I say usually. However, that is no longer really the case. Many of the materials used before the invention of plastics were usually easier to identify than the buttons on the market today! But there were once some very exotic types of materials used over the centuries by people making buttons.
Buttons have been around for centuries! Just recently there was a large and very expensive find by some metal detectors in the UK that found some beautiful buttons buried in the ground. These were made of gold and polished garnet cabochons from the 6th century. Up until this find it was thought that all buttons were made from stone or bone and very crudely made. This find has exploded that theory and made it a myth!
When buttons were first being made it was the job of jewelers to produce these fine pieces of art. Members of royalty and the aristocracy were able to afford hundreds of these buttons that were used more for trim rather than to fasten clothing. They beautified their clothing with fine gems, gold and silver. You can see examples of these in fine paintings of the period.
So what are your buttons made from? Buttons have been made of many different materials, some special and some very common, some as common as dirt, wood, paper, horn, milk, bone and shells. Others such as glass have been blown, molded, etched, wheel cut, leaded, layered, ground, inlaid, overlaid, hand-built, caned, lustred, colored, and set in metal. Gemstones such as rubies, garnets, opals, and pearls have been set in silver and gold, and used to ornament kings’ robes and finery.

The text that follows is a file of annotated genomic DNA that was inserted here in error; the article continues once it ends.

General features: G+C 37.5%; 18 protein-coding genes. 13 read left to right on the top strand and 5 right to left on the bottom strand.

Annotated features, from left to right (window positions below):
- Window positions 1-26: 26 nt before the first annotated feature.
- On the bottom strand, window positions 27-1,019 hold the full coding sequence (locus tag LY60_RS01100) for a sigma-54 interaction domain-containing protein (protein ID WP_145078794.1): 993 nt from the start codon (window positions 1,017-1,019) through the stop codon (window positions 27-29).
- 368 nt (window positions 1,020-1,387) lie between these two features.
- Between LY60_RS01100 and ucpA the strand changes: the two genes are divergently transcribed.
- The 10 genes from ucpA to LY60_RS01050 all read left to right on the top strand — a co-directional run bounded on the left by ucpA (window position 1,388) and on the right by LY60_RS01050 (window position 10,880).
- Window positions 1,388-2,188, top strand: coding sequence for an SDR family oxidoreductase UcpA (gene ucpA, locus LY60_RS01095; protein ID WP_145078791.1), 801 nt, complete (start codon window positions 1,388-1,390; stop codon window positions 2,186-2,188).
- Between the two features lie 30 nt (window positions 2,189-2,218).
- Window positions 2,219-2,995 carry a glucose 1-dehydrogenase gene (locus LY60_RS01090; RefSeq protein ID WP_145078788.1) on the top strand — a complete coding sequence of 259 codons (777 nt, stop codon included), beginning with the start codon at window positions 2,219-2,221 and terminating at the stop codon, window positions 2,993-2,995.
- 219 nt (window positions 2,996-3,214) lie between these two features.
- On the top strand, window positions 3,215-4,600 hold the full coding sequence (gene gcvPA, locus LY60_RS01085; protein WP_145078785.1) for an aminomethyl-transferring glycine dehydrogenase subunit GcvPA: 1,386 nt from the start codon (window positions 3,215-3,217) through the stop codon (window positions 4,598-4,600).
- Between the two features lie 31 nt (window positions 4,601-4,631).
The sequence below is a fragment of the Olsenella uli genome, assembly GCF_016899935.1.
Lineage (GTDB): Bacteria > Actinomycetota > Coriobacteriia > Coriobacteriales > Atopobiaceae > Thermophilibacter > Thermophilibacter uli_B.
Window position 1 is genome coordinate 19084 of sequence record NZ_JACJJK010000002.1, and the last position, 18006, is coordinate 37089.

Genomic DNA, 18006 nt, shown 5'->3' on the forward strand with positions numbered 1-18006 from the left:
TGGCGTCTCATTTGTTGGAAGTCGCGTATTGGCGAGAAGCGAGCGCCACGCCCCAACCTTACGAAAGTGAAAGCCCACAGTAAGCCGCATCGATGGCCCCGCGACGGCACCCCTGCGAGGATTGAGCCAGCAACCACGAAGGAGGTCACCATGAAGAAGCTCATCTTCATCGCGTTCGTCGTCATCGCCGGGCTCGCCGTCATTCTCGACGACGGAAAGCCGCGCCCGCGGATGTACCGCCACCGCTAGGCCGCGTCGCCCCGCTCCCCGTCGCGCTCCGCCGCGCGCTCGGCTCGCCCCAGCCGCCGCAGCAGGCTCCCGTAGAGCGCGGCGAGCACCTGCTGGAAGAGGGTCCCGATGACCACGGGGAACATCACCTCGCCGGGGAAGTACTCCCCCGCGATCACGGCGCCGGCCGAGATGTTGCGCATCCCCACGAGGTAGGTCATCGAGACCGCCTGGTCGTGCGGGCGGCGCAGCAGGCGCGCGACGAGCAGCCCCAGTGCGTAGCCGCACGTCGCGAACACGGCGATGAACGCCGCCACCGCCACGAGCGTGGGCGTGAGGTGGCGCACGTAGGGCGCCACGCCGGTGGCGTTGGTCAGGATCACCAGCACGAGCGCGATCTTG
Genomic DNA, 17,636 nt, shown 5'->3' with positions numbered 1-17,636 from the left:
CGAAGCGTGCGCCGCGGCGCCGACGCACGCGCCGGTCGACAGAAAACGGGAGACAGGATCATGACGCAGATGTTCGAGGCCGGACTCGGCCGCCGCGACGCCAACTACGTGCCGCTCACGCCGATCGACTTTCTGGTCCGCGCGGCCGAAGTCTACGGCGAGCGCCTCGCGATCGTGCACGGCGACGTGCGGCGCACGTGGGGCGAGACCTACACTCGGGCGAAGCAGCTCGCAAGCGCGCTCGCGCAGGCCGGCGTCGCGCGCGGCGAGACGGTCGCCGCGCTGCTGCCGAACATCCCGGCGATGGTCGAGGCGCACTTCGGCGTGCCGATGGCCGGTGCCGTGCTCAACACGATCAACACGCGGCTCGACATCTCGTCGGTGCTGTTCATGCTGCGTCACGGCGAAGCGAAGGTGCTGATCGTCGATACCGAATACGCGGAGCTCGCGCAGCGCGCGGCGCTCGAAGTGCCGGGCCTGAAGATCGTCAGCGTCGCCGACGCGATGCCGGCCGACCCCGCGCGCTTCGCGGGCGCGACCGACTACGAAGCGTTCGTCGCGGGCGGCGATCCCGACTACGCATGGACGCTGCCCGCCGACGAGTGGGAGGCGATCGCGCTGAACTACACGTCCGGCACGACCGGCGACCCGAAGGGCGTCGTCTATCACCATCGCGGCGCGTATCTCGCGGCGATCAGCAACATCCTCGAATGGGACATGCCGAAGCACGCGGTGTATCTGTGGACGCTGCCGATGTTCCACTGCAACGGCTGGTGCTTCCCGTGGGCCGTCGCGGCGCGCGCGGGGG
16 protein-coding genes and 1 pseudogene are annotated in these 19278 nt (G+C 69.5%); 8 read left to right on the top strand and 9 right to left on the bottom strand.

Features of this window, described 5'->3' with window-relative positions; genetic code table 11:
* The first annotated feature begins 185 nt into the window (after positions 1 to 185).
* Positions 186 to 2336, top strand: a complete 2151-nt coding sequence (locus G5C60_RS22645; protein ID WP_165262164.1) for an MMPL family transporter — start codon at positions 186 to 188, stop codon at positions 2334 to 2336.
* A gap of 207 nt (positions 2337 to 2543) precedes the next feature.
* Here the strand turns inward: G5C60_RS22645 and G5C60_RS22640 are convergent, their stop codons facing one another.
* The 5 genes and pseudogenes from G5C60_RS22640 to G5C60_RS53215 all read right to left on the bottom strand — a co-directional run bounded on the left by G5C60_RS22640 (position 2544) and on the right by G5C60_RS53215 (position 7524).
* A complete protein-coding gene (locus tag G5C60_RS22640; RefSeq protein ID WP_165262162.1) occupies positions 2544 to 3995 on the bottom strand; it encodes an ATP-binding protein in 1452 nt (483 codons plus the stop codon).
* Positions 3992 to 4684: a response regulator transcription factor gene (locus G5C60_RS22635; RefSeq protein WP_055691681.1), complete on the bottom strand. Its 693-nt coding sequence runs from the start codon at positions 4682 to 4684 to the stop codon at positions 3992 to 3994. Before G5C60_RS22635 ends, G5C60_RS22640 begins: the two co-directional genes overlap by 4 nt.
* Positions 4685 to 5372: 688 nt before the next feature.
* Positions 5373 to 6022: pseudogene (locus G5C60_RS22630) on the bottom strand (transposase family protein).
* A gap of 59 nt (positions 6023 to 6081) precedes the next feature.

Over the years waste materials such as sawdust have been combined with chemicals and molded into some really beautiful buttons and were very popular in the 1920s. In the mid-19th century celluloid was created and became a popular material for making buttons to imitate the look of ivory.
Potatoes, soybeans, and petroleum have been adapted to create materials suitable for buttons of all sizes and shapes. Over the years the use of coal, amber, coconut shells, fabrics, fruit pits, bamboo, rubber, and tagua nuts have joined the list of button materials.
It is a challenge to put together a card of 25 buttons following a specific theme and incorporating as many different materials as possible. But many in the hobby of button collecting do just that. Myra was no exception, there are many examples throughout the museum of cards prepared by Myra using many different materials on some of the cards. When you visit the Keep Homestead Museum see how many you can find among the many buttons on display!